The Nigerian Air Force (NAF) has taken delivery of the first two of 12 Mi-35M attack helicopters ordered from Russian Helicopters in September 2015 as part of a continuing armed forces modernisation programme.
Addressing journalists at a media briefing held in Abuja on January 6, NAF Chief of Air Staff Sadique Abubakar said the two helicopters, which were delivered in December, would soon be commissioned into service.
“The aircraft have been delivered and are now awaiting official induction, after which they will be commissioned to take part in military operations,” Abubakar said. In terms of the acquisition deal signed between the two parties, Russian Helicopters is due to complete aircraft deliveries by the end of 2018.
The Mi-35M is powered by two Klimov VK-2500 turbo-shaft engines. It has an updated navigation and avionics suite which features multi-function coloured displays and target sighting systems, including a thermal imager and laser rangefinder. Apart from the attack role, the Mi-35M can be used for landing or transporting up to 8 fully-equipped paratroopers.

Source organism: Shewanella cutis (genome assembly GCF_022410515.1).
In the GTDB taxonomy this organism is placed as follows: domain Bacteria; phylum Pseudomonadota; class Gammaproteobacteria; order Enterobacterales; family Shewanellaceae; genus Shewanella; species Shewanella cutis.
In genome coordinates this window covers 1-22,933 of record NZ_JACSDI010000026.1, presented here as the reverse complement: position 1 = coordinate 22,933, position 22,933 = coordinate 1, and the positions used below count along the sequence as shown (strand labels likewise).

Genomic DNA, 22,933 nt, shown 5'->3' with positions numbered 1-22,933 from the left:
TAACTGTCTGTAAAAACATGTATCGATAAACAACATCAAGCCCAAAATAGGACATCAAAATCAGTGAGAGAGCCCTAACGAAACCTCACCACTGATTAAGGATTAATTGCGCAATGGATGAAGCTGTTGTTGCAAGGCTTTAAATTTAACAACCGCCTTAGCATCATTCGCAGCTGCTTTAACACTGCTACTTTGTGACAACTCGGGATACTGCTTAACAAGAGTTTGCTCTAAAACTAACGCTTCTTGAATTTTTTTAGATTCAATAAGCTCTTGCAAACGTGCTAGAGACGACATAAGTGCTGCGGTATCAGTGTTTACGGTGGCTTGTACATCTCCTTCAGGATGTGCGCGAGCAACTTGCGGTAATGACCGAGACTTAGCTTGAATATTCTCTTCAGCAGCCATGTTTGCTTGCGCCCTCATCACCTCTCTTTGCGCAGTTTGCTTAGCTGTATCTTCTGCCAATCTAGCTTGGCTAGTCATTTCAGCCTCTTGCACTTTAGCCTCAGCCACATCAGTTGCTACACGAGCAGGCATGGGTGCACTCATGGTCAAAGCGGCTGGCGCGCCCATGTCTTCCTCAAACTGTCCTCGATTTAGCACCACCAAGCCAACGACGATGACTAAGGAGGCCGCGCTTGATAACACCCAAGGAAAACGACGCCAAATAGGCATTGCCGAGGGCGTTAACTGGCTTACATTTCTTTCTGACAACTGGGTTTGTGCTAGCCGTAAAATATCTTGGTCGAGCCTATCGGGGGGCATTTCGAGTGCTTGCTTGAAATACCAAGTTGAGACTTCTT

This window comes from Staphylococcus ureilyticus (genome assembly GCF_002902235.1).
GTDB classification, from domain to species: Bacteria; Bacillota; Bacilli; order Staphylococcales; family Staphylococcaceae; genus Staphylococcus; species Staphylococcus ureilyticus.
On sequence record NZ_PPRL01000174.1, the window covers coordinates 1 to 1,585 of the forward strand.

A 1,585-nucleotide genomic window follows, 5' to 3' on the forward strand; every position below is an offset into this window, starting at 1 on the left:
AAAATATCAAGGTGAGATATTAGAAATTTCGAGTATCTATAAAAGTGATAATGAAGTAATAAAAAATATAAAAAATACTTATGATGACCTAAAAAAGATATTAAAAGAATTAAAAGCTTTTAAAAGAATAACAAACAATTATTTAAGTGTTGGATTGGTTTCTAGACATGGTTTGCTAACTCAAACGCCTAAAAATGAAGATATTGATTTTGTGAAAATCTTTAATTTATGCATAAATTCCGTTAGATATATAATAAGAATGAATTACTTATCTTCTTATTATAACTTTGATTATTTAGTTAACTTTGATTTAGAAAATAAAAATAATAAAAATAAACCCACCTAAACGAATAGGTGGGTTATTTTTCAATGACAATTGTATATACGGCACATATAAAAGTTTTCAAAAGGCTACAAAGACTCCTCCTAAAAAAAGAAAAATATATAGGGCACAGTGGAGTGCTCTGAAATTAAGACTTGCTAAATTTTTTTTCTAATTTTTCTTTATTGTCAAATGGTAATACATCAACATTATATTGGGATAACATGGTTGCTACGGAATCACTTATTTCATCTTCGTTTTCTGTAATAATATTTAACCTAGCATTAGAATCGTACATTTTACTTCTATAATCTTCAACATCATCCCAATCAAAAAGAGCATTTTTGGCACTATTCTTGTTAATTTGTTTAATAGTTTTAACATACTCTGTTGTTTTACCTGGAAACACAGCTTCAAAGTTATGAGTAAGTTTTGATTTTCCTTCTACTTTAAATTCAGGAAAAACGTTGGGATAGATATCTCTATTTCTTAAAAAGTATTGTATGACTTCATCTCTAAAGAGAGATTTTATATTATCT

In addition to the new acquisitions, Abubakar said NAF had in 2016 revived three EC-135 helicopters from the Nigerian National Petroleum Company (NNPC), which were delivered in March. In collaboration with Aero Contractors of Nigeria, two of the helicopters were reactivated. Two more Russian-made Mi-35P helicopters are being reactivated.
Nigeria has confirmed an order for three JF-17 Thunder fighter jets from Pakistan and late last year received the first four of ten Super Mushshak piston trainers from Pakistan Aeronautical Complex (PAC). Deliveries are set to conclude later this year.
The air force chief said last year 13 aircraft were brought back into service, out of 15 that were grounded and the remaining two are being worked on. He added that a total of 869 aviation personnel, including 101 pilots and 357 engineers and technicians, were trained outside the country in 2016. Internally, the air force trained 4 868 personnel including 131 pilots and 643 engineers and technicians. 14 pilots recently graduated and became fighter pilots, with further pupils training in Nigeria, Jordan and Egypt.
The Nigerian Air Force flew 6 000 hours last year.